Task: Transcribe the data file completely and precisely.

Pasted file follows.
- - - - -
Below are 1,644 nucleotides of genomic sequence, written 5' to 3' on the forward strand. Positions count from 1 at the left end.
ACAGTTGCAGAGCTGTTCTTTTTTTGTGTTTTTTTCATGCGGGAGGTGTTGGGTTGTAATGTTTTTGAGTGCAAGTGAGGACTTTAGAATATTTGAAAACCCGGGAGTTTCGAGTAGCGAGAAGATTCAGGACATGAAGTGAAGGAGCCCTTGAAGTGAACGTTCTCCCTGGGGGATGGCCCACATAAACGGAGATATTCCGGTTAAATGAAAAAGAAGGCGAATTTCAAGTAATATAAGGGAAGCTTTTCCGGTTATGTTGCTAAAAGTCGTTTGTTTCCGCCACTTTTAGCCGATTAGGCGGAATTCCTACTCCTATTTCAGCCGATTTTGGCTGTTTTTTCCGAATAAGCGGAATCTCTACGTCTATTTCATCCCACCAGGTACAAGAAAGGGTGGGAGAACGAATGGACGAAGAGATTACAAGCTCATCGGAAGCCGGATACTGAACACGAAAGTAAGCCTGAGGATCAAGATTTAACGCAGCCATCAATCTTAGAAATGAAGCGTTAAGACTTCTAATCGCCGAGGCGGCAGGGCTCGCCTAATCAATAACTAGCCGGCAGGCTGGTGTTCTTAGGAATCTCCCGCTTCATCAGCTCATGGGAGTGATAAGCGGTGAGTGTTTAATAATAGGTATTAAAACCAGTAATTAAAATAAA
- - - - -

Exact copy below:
Below are 1,644 nucleotides of genomic sequence, written 5' to 3' on the forward strand. Positions count from 1 at the left end.
ACAGTTGCAGAGCTGTTCTTTTTTTGTGTTTTTTTCATGCGGGAGGTGTTGGGTTGTAATGTTTTTGAGTGCAAGTGAGGACTTTAGAATATTTGAAAACCCGGGAGTTTCGAGTAGCGAGAAGATTCAGGACATGAAGTGAAGGAGCCCTTGAAGTGAACGTTCTCCCTGGGGGATGGCCCACATAAACGGAGATATTCCGGTTAAATGAAAAAGAAGGCGAATTTCAAGTAATATAAGGGAAGCTTTTCCGGTTATGTTGCTAAAAGTCGTTTGTTTCCGCCACTTTTAGCCGATTAGGCGGAATTCCTACTCCTATTTCAGCCGATTTTGGCTGTTTTTTCCGAATAAGCGGAATCTCTACGTCTATTTCATCCCACCAGGTACAAGAAAGGGTGGGAGAACGAATGGACGAAGAGATTACAAGCTCATCGGAAGCCGGATACTGAACACGAAAGTAAGCCTGAGGATCAAGATTTAACGCAGCCATCAATCTTAGAAATGAAGCGTTAAGACTTCTAATCGCCGAGGCGGCAGGGCTCGCCTAATCAATAACTAGCCGGCAGGCTGGTGTTCTTAGGAATCTCCCGCTTCATCAGCTCATGGGAGTGATAAGCGGTGAGTGTTTAATAATAGGTATTAAAACCAGTAATTAAAATAAA